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A Season of Gifts by Richard Peck

About.com Rating 4 Star Rating


Cover art of A Season of Gifts. a novel for ages 9-13 by Richard Peck
The Penguin Group

The Bottom Line

In A Season of Gifts, Richard Peck brings back his most unforgettable character in this sweet funny story set in 1958 in rural Illinois. Grandma Dowdel is a strong, independent woman who keeps to herself, but still knows everything about everyone in town. She slyly teaches life’s lessons to old and young alike. Her approach is as original as her appearance. Grandma's gifts of her garden, her time, and her unique way of solving problems are a blessing to the new family next door. This book should find an audience in a classroom, or through family sharing. I recommend it for kids in upper elementary and middle school.
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  • Unforgettable characters
  • Memorable use of humor
  • Crisp writing that keeps the story moving and the reader engaged
  • Excellent depiction of time and place
  • Accessible to tween readers


  • Literary device of a hoax (dead Indian princess) seen by some as derogatory


  • Title: A Season of Gifts
  • Author: Richard Peck
  • Length: 176 pages
  • Recommended For: Ages 9-13
  • Publisher: Dial Books for Young Readers, A Division of the Penguin Young Readers Group
  • Publication Date: 2009
  • ISBN: 9780803730823

Guide Review - A Season of Gifts by Richard Peck

This addition to Peck’s previous books about Grandma Dowdel (A Long Way from Chicago and A Year Down Yonder) adds a new twist to this old-fashioned setting. New neighbors move in next to Mrs. Dowdel and they are as mystified and intrigued with her as her grandchildren were in the previous books. In this story we meet Bob, a hapless hero with three strikes against him. Not only is he the new kid in town, but he is a “preacher’s kid” and he has two sisters to contend with. Bob’s father is a new preacher with an opportunity to build a church in the small community, and the family has many obstacles to overcome.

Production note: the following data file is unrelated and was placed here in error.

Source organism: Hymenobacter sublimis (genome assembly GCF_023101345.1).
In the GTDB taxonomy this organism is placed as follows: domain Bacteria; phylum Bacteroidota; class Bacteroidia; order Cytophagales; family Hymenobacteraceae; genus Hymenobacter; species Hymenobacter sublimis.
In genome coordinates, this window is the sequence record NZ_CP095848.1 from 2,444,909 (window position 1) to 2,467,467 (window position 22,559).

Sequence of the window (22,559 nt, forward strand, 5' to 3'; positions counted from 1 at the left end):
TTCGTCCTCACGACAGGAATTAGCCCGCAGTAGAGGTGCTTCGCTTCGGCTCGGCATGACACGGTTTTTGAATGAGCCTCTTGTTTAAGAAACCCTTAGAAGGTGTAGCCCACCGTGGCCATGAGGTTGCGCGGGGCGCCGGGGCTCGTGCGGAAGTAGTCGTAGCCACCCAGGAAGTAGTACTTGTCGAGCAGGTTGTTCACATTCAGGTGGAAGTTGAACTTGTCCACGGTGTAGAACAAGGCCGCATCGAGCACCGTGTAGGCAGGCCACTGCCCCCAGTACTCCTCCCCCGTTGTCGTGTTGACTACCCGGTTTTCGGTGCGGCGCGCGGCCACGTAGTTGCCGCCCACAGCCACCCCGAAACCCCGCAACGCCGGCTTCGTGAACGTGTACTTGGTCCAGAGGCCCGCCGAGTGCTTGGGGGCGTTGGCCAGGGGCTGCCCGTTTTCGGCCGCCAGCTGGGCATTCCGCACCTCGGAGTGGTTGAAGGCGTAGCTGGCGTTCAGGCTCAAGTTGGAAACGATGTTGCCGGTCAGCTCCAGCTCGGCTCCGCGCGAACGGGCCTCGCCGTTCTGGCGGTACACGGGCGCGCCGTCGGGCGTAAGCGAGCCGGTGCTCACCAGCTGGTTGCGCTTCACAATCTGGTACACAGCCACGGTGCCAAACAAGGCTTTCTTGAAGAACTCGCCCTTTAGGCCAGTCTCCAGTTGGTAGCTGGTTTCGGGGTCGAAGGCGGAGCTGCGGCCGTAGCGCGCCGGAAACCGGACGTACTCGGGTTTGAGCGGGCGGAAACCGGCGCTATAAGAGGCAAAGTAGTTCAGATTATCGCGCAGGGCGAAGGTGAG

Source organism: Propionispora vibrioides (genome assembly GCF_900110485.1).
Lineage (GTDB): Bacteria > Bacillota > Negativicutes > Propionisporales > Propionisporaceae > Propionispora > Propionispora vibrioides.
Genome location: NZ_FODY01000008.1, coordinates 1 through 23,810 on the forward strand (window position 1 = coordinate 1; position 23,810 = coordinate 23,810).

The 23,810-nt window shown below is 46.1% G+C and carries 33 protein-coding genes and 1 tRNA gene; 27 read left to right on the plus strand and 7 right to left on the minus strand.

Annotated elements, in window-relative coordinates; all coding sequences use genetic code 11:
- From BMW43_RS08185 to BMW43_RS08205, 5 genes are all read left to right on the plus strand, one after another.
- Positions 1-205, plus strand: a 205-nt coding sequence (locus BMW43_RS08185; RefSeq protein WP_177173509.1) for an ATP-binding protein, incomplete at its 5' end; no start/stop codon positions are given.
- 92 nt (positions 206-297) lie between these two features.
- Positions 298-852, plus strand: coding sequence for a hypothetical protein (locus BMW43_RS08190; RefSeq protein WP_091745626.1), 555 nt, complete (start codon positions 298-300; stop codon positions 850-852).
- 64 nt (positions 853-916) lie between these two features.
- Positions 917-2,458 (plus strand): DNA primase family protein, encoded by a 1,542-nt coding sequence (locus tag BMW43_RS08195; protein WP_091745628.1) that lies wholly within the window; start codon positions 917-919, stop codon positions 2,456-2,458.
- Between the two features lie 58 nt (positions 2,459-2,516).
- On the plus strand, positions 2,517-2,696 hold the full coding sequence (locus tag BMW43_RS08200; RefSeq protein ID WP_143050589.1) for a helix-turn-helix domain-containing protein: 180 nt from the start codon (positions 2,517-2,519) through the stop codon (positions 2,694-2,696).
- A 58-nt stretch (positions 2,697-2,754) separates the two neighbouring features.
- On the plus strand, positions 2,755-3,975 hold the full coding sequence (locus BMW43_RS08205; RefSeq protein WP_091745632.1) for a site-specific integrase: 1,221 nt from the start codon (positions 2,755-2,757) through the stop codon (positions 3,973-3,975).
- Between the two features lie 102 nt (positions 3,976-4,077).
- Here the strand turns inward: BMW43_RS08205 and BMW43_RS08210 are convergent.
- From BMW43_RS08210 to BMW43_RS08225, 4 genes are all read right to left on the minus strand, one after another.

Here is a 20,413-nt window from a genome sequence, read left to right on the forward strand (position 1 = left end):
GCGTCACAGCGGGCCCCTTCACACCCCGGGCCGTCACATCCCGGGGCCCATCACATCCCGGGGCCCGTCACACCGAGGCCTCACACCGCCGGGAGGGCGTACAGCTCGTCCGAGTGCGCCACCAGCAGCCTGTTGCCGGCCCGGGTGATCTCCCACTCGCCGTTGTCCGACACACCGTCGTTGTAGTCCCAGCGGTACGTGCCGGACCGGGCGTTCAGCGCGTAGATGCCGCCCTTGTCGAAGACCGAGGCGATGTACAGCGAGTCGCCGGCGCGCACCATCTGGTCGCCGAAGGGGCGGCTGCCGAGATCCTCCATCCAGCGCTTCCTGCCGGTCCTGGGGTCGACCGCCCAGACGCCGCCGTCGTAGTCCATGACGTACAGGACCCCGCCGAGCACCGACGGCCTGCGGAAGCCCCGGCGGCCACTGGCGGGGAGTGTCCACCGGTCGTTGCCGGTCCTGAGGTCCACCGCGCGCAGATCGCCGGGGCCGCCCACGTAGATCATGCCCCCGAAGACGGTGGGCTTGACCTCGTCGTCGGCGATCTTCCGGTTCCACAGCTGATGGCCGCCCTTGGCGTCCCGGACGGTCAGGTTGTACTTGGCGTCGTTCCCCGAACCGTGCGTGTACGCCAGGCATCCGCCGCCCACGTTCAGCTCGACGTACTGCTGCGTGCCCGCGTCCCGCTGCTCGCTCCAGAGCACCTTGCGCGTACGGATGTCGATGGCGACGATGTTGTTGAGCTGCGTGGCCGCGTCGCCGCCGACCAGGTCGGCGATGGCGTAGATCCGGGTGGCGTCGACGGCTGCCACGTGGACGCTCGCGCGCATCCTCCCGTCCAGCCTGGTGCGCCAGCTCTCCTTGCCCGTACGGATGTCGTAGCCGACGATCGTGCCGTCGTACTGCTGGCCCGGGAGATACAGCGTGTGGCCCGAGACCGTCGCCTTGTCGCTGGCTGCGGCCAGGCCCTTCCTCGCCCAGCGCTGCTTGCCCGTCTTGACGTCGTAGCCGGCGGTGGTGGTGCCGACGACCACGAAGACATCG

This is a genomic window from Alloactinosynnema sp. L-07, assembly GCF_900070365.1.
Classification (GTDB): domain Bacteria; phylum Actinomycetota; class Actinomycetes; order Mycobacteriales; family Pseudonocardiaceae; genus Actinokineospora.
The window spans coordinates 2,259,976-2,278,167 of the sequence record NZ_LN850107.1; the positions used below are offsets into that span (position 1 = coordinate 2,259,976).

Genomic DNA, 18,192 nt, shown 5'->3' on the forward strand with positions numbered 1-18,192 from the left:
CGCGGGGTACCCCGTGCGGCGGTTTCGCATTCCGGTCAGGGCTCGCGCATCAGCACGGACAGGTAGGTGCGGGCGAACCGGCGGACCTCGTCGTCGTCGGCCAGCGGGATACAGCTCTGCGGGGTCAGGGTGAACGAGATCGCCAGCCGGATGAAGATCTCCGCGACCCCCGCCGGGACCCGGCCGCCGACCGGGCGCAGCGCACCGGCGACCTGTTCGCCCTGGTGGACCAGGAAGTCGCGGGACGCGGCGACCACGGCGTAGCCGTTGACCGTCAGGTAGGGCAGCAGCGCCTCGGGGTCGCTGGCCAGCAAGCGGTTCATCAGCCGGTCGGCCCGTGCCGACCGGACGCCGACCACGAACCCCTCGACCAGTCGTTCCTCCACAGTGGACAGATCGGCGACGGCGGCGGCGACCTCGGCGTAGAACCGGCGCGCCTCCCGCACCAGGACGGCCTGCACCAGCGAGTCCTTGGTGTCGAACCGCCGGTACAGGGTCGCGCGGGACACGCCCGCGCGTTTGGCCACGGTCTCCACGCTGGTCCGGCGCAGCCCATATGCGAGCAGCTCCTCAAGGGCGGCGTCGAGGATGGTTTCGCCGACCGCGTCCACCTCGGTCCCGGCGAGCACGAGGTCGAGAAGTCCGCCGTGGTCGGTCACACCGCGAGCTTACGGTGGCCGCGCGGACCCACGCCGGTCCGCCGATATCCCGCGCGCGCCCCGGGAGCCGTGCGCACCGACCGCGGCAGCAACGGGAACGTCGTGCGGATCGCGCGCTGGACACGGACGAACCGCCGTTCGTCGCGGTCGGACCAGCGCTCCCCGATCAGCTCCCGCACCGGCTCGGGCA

Bob is the target of the town bullies, his older sister Phyllis is pining for Elvis and trying to fit in with the high school crowd, and little sister Ruth Ann longs for a friend. Even though Mrs. Dowdel keeps to herself and isn’t overly friendly, she manages to give each member of the family the kind of gift they most need. Her anonymous gifts of fresh vegetables sustain their bodies, but she finds ways to instill confidence in them, which allows them to grow in spirit.

Mrs. Dowdel manages to give the town bully his just desserts through an act of seeming kindness, to devise a way to bring new members into the church with a funeral service for the spirit of a long-dead Indian princess, and to teach Ruth Ann secrets of how to survive in the world. We see all this unfold through Bob’s bemused eyes, but we feel his strength growing as well. As Ruth Ann would say, “Hoo boy.”

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